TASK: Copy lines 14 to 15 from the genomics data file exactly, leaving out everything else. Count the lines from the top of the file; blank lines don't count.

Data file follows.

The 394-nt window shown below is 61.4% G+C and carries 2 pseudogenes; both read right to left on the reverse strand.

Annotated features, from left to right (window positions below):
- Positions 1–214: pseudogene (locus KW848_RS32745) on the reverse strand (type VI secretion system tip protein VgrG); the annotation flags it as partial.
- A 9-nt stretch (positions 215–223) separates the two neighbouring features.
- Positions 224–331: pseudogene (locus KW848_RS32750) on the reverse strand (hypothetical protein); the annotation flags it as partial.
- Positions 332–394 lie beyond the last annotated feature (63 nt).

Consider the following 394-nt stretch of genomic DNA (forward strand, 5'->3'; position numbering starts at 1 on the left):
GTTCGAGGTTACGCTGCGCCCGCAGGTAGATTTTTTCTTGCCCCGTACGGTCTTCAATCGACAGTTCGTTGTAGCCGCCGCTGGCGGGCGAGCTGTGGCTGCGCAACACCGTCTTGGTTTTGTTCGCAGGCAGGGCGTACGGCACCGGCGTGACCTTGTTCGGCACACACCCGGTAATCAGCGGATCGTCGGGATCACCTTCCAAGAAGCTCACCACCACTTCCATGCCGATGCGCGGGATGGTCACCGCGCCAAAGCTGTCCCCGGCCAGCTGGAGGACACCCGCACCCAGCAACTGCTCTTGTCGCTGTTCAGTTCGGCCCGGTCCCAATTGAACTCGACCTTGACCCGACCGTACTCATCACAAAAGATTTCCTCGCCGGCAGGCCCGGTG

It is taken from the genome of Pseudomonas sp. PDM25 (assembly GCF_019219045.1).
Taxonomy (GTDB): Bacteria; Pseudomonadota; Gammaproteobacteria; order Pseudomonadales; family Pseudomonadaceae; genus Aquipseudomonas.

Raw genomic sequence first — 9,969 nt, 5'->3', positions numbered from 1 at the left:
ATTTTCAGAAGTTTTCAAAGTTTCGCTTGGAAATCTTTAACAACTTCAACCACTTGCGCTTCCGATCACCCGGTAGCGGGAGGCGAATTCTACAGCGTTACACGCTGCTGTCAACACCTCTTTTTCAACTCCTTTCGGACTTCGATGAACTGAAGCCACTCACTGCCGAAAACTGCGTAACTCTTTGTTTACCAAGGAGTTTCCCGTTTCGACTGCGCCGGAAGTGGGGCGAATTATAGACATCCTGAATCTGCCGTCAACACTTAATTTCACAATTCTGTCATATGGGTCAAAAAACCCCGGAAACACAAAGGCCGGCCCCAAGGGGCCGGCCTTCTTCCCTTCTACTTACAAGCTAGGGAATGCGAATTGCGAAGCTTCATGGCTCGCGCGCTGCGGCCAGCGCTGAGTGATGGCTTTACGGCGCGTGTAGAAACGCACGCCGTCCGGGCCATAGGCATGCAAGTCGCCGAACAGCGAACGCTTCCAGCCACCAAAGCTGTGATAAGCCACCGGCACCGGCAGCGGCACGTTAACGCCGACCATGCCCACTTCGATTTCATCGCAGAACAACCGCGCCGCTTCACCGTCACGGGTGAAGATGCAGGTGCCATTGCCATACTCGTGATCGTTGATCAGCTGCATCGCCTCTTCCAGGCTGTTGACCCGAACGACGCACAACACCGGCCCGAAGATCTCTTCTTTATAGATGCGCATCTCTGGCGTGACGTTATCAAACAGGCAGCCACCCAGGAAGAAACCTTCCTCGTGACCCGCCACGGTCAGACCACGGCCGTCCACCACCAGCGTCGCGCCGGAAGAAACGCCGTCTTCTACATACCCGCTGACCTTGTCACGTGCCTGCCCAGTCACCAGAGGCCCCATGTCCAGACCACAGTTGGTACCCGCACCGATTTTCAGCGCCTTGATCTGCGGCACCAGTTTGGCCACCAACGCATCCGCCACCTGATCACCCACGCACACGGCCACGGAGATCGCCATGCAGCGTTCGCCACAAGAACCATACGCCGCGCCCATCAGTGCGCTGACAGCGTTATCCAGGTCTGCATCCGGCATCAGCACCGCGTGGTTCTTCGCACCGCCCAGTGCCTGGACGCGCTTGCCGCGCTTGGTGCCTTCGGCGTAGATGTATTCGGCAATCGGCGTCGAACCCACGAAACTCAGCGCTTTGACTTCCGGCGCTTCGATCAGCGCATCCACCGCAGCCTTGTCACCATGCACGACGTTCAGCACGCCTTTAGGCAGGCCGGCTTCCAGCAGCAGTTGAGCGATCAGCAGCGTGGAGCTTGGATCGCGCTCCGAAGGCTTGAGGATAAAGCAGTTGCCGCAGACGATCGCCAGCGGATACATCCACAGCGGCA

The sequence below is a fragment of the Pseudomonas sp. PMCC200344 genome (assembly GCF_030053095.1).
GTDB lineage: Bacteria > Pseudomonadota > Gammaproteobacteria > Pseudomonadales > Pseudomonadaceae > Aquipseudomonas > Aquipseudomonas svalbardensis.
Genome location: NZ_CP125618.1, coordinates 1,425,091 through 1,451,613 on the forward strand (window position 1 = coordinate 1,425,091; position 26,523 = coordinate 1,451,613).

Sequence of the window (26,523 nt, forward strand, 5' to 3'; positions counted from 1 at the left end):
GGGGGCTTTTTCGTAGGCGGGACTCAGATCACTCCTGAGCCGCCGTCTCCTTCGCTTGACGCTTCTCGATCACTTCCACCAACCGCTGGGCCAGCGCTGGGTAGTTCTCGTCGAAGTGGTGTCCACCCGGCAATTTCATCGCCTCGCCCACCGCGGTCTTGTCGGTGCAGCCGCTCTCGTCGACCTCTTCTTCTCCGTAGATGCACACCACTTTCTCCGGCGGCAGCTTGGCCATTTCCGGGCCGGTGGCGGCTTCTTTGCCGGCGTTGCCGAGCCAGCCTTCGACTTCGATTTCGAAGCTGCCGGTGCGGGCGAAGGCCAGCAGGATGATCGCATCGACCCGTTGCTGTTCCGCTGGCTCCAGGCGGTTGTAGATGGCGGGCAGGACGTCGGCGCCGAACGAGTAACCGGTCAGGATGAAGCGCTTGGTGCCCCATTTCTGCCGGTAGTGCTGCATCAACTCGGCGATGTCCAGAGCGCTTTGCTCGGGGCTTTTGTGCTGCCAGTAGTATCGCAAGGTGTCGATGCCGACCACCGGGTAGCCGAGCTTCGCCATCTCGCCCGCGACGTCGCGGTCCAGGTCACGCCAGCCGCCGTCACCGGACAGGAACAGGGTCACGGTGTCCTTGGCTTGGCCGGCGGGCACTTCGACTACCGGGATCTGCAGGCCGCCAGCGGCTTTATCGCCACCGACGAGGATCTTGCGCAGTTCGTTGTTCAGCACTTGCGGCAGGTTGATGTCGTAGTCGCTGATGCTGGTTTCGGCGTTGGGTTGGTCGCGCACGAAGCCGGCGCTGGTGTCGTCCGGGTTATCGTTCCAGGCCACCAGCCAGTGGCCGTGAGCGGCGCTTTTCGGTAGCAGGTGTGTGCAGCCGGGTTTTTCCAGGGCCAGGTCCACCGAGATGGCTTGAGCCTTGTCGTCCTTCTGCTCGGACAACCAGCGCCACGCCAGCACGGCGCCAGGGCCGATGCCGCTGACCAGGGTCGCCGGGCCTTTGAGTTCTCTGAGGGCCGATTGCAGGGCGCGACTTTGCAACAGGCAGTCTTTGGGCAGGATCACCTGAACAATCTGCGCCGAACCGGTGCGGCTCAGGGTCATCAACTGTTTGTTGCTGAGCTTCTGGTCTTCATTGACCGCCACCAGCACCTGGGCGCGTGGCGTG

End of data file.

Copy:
GTDB lineage: Bacteria > Pseudomonadota > Gammaproteobacteria > Pseudomonadales > Pseudomonadaceae > Aquipseudomonas > Aquipseudomonas svalbardensis.
Genome location: NZ_CP125618.1, coordinates 1,425,091 through 1,451,613 on the forward strand (window position 1 = coordinate 1,425,091; position 26,523 = coordinate 1,451,613).